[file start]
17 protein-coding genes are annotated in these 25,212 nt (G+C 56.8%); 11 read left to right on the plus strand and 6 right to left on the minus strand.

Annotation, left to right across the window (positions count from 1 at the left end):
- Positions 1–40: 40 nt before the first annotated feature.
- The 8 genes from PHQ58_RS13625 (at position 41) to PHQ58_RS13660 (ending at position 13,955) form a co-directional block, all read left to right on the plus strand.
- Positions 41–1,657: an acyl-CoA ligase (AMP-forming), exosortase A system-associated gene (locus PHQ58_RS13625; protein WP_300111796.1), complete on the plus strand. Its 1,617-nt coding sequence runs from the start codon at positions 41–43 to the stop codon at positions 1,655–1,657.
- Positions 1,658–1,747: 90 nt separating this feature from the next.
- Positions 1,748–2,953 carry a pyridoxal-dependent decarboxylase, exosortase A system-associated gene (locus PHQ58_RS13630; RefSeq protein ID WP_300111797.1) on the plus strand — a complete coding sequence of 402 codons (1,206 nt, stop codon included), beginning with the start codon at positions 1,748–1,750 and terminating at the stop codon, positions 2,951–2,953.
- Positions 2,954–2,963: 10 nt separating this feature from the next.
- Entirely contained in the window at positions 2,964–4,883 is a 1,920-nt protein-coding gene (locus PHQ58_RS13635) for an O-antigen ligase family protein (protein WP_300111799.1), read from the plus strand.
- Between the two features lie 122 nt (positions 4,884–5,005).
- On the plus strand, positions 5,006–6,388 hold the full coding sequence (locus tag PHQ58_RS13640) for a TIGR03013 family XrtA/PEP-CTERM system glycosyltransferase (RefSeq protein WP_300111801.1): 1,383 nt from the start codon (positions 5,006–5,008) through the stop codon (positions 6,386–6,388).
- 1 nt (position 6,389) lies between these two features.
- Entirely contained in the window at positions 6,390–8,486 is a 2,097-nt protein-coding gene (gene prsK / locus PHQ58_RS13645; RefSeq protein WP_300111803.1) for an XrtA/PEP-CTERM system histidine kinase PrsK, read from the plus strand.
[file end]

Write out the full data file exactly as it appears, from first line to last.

17 protein-coding genes are annotated in these 25,212 nt (G+C 56.8%); 11 read left to right on the plus strand and 6 right to left on the minus strand.

Annotation, left to right across the window (positions count from 1 at the left end):
- Positions 1–40: 40 nt before the first annotated feature.
- The 8 genes from PHQ58_RS13625 (at position 41) to PHQ58_RS13660 (ending at position 13,955) form a co-directional block, all read left to right on the plus strand.
- Positions 41–1,657: an acyl-CoA ligase (AMP-forming), exosortase A system-associated gene (locus PHQ58_RS13625; protein WP_300111796.1), complete on the plus strand. Its 1,617-nt coding sequence runs from the start codon at positions 41–43 to the stop codon at positions 1,655–1,657.
- Positions 1,658–1,747: 90 nt separating this feature from the next.
- Positions 1,748–2,953 carry a pyridoxal-dependent decarboxylase, exosortase A system-associated gene (locus PHQ58_RS13630; RefSeq protein ID WP_300111797.1) on the plus strand — a complete coding sequence of 402 codons (1,206 nt, stop codon included), beginning with the start codon at positions 1,748–1,750 and terminating at the stop codon, positions 2,951–2,953.
- Positions 2,954–2,963: 10 nt separating this feature from the next.
- Entirely contained in the window at positions 2,964–4,883 is a 1,920-nt protein-coding gene (locus PHQ58_RS13635) for an O-antigen ligase family protein (protein WP_300111799.1), read from the plus strand.
- Between the two features lie 122 nt (positions 4,884–5,005).
- On the plus strand, positions 5,006–6,388 hold the full coding sequence (locus tag PHQ58_RS13640) for a TIGR03013 family XrtA/PEP-CTERM system glycosyltransferase (RefSeq protein WP_300111801.1): 1,383 nt from the start codon (positions 5,006–5,008) through the stop codon (positions 6,386–6,388).
- 1 nt (position 6,389) lies between these two features.
- Entirely contained in the window at positions 6,390–8,486 is a 2,097-nt protein-coding gene (gene prsK / locus PHQ58_RS13645; RefSeq protein WP_300111803.1) for an XrtA/PEP-CTERM system histidine kinase PrsK, read from the plus strand.